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Female Ski Jumping Axed for 2010 Vancouver Olympics

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The good news for women's ski jumping is that  Canadian federal court agrees unequivocally that the IOC has discriminated against women in only allowing men to compete in the event in next year's Winter Olympics.
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↵The bad news? There's nothing it can do about it.
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↵Owing to the fact that the IOC is outside the jurisdiction of Canadian federal court, the Olympics will continue to feature only male ski jumpers. The IOC claims "technical issues" instead of gender discrimination, since so few female athletes from so few countries compete in the sport, but there's a teeny tiny problem with that fact: ↵
↵⇥[Justice Lauri Ann] Fenlon addressed that directly in her ruling: "If the IOC had applied the criteria for admission off new events to both men's and women's ski jumping events," she wrote, "neither group would be competing in the 2010 Games." ↵
↵There's also an issue of sheer watchability: while women's physiological characteristics generally leave them disadvantaged in a sport like, say, basketball (though they could whoop your old ass), it's quite beneficial in ski jumping: logic dictates that it's easier to launch 120 pounds of person off a ramp than 170 pounds, after all.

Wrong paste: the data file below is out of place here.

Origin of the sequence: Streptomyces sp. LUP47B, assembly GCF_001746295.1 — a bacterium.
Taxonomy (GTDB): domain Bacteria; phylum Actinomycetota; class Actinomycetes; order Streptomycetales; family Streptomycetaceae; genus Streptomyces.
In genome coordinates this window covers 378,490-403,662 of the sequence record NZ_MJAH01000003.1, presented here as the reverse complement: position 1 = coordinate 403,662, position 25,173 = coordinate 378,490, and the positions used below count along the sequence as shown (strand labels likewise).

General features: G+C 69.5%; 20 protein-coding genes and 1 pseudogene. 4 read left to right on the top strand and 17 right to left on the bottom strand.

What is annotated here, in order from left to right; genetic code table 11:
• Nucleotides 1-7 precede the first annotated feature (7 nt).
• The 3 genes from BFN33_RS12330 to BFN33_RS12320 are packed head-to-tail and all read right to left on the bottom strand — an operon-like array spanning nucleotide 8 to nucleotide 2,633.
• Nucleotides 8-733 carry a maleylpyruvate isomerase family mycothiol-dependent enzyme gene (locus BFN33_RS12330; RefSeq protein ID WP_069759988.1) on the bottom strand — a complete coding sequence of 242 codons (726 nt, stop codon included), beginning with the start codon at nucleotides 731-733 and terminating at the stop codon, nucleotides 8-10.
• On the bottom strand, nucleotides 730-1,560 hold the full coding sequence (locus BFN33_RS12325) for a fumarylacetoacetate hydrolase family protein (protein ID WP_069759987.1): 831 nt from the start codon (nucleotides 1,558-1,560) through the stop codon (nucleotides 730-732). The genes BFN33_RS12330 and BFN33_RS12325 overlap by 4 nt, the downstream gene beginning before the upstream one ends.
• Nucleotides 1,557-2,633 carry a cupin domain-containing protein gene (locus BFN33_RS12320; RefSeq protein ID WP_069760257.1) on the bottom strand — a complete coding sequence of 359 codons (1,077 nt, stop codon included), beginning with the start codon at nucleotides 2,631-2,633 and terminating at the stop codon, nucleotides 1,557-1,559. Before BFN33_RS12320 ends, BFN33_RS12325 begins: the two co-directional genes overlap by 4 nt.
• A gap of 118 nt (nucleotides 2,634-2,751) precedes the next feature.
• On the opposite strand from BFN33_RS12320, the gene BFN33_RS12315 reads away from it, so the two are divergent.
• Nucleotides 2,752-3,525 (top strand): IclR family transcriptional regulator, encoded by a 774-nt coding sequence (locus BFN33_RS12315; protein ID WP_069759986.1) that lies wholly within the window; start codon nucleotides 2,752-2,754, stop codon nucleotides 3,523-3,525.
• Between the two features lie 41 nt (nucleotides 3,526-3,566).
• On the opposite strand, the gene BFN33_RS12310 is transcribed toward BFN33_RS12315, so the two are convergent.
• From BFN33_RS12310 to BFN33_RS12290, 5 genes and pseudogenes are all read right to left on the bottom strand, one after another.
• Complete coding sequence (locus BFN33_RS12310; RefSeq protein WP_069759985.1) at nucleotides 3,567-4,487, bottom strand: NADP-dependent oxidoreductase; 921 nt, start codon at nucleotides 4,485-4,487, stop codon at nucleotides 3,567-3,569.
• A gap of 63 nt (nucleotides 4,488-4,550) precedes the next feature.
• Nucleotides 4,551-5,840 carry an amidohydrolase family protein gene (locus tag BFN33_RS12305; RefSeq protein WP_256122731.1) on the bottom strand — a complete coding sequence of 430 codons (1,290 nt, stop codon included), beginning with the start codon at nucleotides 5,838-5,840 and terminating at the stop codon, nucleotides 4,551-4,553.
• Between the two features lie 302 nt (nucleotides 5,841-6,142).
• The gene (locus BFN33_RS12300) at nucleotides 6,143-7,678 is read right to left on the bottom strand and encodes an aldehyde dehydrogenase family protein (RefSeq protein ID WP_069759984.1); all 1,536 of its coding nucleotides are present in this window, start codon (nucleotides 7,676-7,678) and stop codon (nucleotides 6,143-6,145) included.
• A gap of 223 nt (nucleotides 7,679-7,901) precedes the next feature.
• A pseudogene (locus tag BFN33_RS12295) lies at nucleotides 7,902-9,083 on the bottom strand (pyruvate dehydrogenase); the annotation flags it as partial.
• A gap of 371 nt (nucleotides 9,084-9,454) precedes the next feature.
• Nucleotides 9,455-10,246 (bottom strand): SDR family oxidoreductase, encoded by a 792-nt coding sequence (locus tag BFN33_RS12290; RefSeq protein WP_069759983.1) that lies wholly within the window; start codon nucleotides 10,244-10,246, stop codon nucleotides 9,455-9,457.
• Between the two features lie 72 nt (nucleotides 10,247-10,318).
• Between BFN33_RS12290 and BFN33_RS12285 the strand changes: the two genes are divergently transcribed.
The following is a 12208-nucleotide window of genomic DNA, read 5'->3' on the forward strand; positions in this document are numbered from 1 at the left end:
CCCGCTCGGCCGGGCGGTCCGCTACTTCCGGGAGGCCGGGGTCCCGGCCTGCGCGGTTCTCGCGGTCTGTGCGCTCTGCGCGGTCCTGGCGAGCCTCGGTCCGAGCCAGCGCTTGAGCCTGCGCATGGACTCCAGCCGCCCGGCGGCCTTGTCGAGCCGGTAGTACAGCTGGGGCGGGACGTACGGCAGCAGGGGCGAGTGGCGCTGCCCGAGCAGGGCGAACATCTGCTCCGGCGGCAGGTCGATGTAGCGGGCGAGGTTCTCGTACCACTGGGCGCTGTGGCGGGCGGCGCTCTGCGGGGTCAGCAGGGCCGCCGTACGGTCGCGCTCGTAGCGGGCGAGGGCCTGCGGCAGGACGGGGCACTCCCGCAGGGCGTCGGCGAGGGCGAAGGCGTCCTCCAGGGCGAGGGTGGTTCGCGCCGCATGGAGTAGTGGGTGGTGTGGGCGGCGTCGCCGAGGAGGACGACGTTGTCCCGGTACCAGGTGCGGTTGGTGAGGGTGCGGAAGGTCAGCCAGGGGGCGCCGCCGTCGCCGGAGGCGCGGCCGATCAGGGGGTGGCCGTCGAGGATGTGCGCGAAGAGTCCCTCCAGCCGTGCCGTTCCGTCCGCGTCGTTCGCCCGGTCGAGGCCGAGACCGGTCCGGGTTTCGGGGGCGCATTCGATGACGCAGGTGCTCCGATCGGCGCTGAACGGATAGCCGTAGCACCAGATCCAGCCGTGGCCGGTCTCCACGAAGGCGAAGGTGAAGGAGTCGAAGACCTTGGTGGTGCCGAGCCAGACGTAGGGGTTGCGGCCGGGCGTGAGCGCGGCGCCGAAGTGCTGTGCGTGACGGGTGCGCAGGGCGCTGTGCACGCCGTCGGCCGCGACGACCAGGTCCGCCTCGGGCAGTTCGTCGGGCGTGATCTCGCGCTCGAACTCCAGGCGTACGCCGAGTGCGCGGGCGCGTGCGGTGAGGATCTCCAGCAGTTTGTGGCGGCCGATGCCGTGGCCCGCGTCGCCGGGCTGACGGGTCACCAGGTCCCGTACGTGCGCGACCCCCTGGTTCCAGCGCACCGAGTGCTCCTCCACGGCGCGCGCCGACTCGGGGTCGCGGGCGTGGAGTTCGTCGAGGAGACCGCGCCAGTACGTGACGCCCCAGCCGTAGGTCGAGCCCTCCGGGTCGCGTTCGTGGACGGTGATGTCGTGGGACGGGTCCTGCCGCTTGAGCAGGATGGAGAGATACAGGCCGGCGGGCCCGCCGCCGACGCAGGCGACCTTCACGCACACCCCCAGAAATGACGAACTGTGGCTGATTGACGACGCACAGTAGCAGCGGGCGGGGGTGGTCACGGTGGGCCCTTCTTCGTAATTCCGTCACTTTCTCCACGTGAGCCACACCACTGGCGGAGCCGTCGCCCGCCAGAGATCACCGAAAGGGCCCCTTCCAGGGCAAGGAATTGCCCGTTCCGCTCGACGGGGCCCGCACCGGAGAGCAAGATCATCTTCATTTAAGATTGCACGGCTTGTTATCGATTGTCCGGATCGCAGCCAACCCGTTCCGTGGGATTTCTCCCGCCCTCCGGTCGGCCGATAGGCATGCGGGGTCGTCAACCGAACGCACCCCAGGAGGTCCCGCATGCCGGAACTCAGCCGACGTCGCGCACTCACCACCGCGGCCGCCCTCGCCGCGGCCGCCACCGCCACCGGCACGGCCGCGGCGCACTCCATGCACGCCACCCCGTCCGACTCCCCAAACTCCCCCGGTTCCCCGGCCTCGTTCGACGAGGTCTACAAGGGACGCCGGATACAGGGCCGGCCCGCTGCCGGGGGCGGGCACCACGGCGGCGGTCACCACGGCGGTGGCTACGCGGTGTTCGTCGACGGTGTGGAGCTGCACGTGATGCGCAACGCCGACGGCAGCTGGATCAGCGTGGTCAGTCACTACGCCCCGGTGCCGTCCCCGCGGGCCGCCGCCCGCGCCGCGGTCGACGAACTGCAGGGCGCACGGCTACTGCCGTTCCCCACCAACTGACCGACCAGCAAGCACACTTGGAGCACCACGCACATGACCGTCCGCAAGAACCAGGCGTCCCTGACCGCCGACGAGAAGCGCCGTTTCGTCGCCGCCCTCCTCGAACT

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↵As a matter of fact, guess whether a man or woman holds the record for longest ski jump. Go on, guess. ↵
↵⇥The ruling means that the ski jumper who holds the distance record on the K95 "normal hill" in the Vancouver Olympicis won't get to compete at the games. Lindsey Van, 24, of Park City, Utah, has jumped farther than any man on the Olympic hill.
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↵⇥Van will watch on television as men try to beat her record at February's games. She's looking ahead to 2014, but she's not sure she can last that long -- the sport given the lack of financial support for non-Olympic athletes. ↵
↵It's a shame that this relic of bureaucracy has left ski jumping as literally the only men-only sport in the Winter Olympics. While there's some merit to the IOC's claim that the requirements for inclusion haven't been met yet--what seems more like the IOC? Discriminating simply for the hell of it in one sport and only one, or clinging to needlessly punitive rules? Yep, thought so--perhaps this ruling will convince them that the problem lies not in participation, but the requirements themselves.↵

This post originally appeared on the Sporting Blog. For more, see The Sporting Blog Archives.